One of 17,000 islands in the Indonesian archipelago, Bali, also known as the Island of the Gods, is a pretty heavenly place; lush green rice terraces, clifftop temples, volcanic peaks, and swathes of golden sands. Most of the resorts are concentrated in the south of the island, particularly in Kuta, Denpasar (where you’ll arrive at Bali Airport and Seminyak. Kuta is crowded each year largely with Aussie tourists and surfers hoping to catch some waves along the beach, and you’ll find the usual spattering of tacky souvenir shops, fast food joints, and cheap bars in Jalan Legian street and Poppies Lane, an area popular with backpackers and party-goers.
For more high-end hangouts, head to Nusa Dua, a 20 to 30-minute drive from Kuta and spend the day in a five-star hotel spa at the St. Regis Bali Resort, or dine in one of the many Michelin star-quality restaurants in this exclusive bay. And that’s just the coast; Ubud (central Bali) is considered the cultural hub of the island, home to some of the finest examples of Indonesian arts and dance.
If you’re staying in Bali for less than 30 days, you won’t need a visa. For longer trips, you can apply for a visa online at the Indonesian Embassy. Check out the FCO website before your trip for more advice.
It’s hard to know where to start, since Bali seems encircled by near-perfect beaches, but to really escape the crowds, head to one of the smaller islands offshore: Nusa Penida is known for its colourful snorkelling and diving opportunities, while Nusa Lembongan is a good place to chill in front of spectacular mountain views back across the water.
There are plenty of temples and palaces to check out in Bali, but if you’ve only got time for one, make it Puri Saren Agung, the Royal Water Palace in Ubud, the perfect setting for a traditional dance performance on an open-air stage surrounded by lily pad filled ponds. Access to the palace is free, whilst tickets to the show are a steal at about £4. We’ve got lots more ideas for what to do in Bali: check out our local’s guide to the island.
9. Orlando, Florida
The big, brash delights of Disney and the rest of Orlando’s theme parks attract an army of British families who take their summer holidays in Florida year after year. Drive 35 minutes southwest of downtown Orlando and see your kids’ faces light up as you enter through the gates of Walt Disney World, which encompasses Magic Kingdom Park, Epcot, Disney’s Hollywood Studios, and Animal Kingdom. A two-day ticket for all four, plus FastPass+ attraction access (recommended if you don’t want to completely lose the will to live queuing for 2 hours for a ride in 26°C heat) costs £214 per adult and £204 for a child.
But there’s more to the Sunshine State than mega mice and rollercoasters. Another ticket you might consider purchasing is a Go Orlando Card, which covers more than 30 other attractions in Orlando, including the Kennedy Space Center and the Dali Museum, and can save you up to 50% compared with paying on the door.
You’ll need a visa to travel to Florida, and you can apply for an Electronic System for Travel Authorisation (ESTA) before your trip. This allows travel to the USA for up to 90 days. Just fill out the form online, ideally at least 72 hours before your trip.
Cocoa Beach is Orlando’s closest stretch and something of a surfers’ paradise, but there are also some gorgeous spots along the Gulf Coast, from Clearwater to Naples, the lesser-known Panhandle, the Gold Coast resorts like West Palm Beach and Fort Lauderdale, as well as the Florida Keys.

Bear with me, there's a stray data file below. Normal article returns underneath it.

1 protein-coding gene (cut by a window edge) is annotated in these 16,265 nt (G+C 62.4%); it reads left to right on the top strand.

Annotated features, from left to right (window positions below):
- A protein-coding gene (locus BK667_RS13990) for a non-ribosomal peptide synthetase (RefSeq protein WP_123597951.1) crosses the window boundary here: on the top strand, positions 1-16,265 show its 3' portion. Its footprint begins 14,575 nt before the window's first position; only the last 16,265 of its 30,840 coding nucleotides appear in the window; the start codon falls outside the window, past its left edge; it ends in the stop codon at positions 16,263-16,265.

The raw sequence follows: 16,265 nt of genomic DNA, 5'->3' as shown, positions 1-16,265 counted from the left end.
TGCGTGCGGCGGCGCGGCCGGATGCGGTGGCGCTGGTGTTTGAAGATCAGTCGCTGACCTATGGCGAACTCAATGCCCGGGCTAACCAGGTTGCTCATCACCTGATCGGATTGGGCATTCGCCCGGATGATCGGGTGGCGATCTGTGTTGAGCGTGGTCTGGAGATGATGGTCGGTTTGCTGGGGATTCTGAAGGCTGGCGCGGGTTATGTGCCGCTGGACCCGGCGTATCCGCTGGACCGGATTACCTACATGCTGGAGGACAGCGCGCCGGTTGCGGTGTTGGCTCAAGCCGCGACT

Away from the clamour of Disney World, try a glide around the Florida swamps on an airboat tour – it may be more peaceful but it’s no less exciting, as you could get to see anything from a bald eagle to a Florida alligator. Kissimmee Swamp Tours are located around 45 minutes from central Orlando. Read about more alternative attractions in our article, 7 things to do in Orlando, Florida (that aren’t theme parks).
10. Da Nang, Vietnam
This is one for the more adventurous lovers of tropical temperatures and palm-fringed sandy strands. The launch of direct flights from the UK, a free 15-day visa for UK visitors, and the opening of a number of luxury resort hotels have propelled Vietnam into the spotlight, while the low cost of food and travel once you get here makes it one of the top cheap holidays abroad.
Da Nang is arguably the most popular coastal resort and it’s the country’s third-largest city, although it’s nowhere near as chaotic as the capital, Hanoi. To get there, fly to either Hanoi or Ho Chi Minh City and either catch a local flight or take the train – there are varying ticket types, from bunk-bed sleeper carriage to wooden bench in cattle-class, so price depends on what conditions you fancy enduring for the 15-hour journey! Once you’ve arrived, collapse on one of the many paradise beaches, or refuel in one of the seafood restaurants that line Pham Van Dong street – one of the best is Trieu Chau, just one block up from the beach, serving steaming bowls of lau Thai lan, a spicy Thai-style fish soup. Discover more of the country’s diverse attractions with our pick of where to go in Vietnam.
Although you can currently travel around Vietnam for up to 15 days visa-free, you’ll need to apply for an e-visa online before your trip for stays between 15 and 30 days.
My Khe is popular with locals exercising before the heat rises, but after 7am, you’ll have no problem finding a quiet spot. Kite-surfing and volleyball are also available here if you’re feeling more energetic.
Get out of the city for a few days and explore the lovely river city of Hoi An, a 45-minute taxi ride from Da Nang that will set you back between £12-20* (get there for around £1 if you use your haggling skills on the local bus). Hoi An is a listed UNESCO World Heritage Site, famous for its food (the street food here is some of the best in Vietnam) and its custom-made suits – but watch out for scams.
More holiday ideas abroad that still pack some serious sunshine, right this way:
*Ticket and entry prices correct as of 18th July 2019. Please always check prices before travelling.
Information correct as of 18th July 2019, obtained from https://www.gov.uk/foreign-travel-advice. Please always check the latest guidance at https://www.gov.uk/foreign-travel-advice before booking a trip.